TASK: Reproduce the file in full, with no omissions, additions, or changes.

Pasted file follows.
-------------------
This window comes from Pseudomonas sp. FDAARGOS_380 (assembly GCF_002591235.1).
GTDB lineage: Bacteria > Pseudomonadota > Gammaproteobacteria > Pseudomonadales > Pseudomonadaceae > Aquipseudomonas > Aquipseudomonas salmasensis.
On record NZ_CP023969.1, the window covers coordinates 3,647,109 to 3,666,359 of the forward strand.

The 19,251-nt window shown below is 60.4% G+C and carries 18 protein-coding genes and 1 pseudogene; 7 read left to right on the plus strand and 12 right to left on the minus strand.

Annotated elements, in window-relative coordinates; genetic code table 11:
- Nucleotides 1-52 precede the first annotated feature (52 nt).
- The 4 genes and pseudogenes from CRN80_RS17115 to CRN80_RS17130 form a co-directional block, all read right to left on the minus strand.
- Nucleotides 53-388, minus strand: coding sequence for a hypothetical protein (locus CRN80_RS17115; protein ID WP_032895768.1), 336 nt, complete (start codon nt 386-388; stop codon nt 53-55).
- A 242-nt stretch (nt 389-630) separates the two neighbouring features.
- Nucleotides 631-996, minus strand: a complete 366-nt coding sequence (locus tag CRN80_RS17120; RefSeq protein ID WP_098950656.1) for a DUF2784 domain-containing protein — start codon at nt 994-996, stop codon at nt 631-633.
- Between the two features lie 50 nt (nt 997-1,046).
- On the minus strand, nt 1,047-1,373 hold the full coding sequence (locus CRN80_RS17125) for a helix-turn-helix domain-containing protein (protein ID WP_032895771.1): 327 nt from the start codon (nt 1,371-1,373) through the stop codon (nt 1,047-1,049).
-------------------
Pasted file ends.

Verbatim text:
This window comes from Pseudomonas sp. FDAARGOS_380 (assembly GCF_002591235.1).
GTDB lineage: Bacteria > Pseudomonadota > Gammaproteobacteria > Pseudomonadales > Pseudomonadaceae > Aquipseudomonas > Aquipseudomonas salmasensis.
On record NZ_CP023969.1, the window covers coordinates 3,647,109 to 3,666,359 of the forward strand.

The 19,251-nt window shown below is 60.4% G+C and carries 18 protein-coding genes and 1 pseudogene; 7 read left to right on the plus strand and 12 right to left on the minus strand.

Annotated elements, in window-relative coordinates; genetic code table 11:
- Nucleotides 1-52 precede the first annotated feature (52 nt).
- The 4 genes and pseudogenes from CRN80_RS17115 to CRN80_RS17130 form a co-directional block, all read right to left on the minus strand.
- Nucleotides 53-388, minus strand: coding sequence for a hypothetical protein (locus CRN80_RS17115; protein ID WP_032895768.1), 336 nt, complete (start codon nt 386-388; stop codon nt 53-55).
- A 242-nt stretch (nt 389-630) separates the two neighbouring features.
- Nucleotides 631-996, minus strand: a complete 366-nt coding sequence (locus tag CRN80_RS17120; RefSeq protein ID WP_098950656.1) for a DUF2784 domain-containing protein — start codon at nt 994-996, stop codon at nt 631-633.
- Between the two features lie 50 nt (nt 997-1,046).
- On the minus strand, nt 1,047-1,373 hold the full coding sequence (locus CRN80_RS17125) for a helix-turn-helix domain-containing protein (protein ID WP_032895771.1): 327 nt from the start codon (nt 1,371-1,373) through the stop codon (nt 1,047-1,049).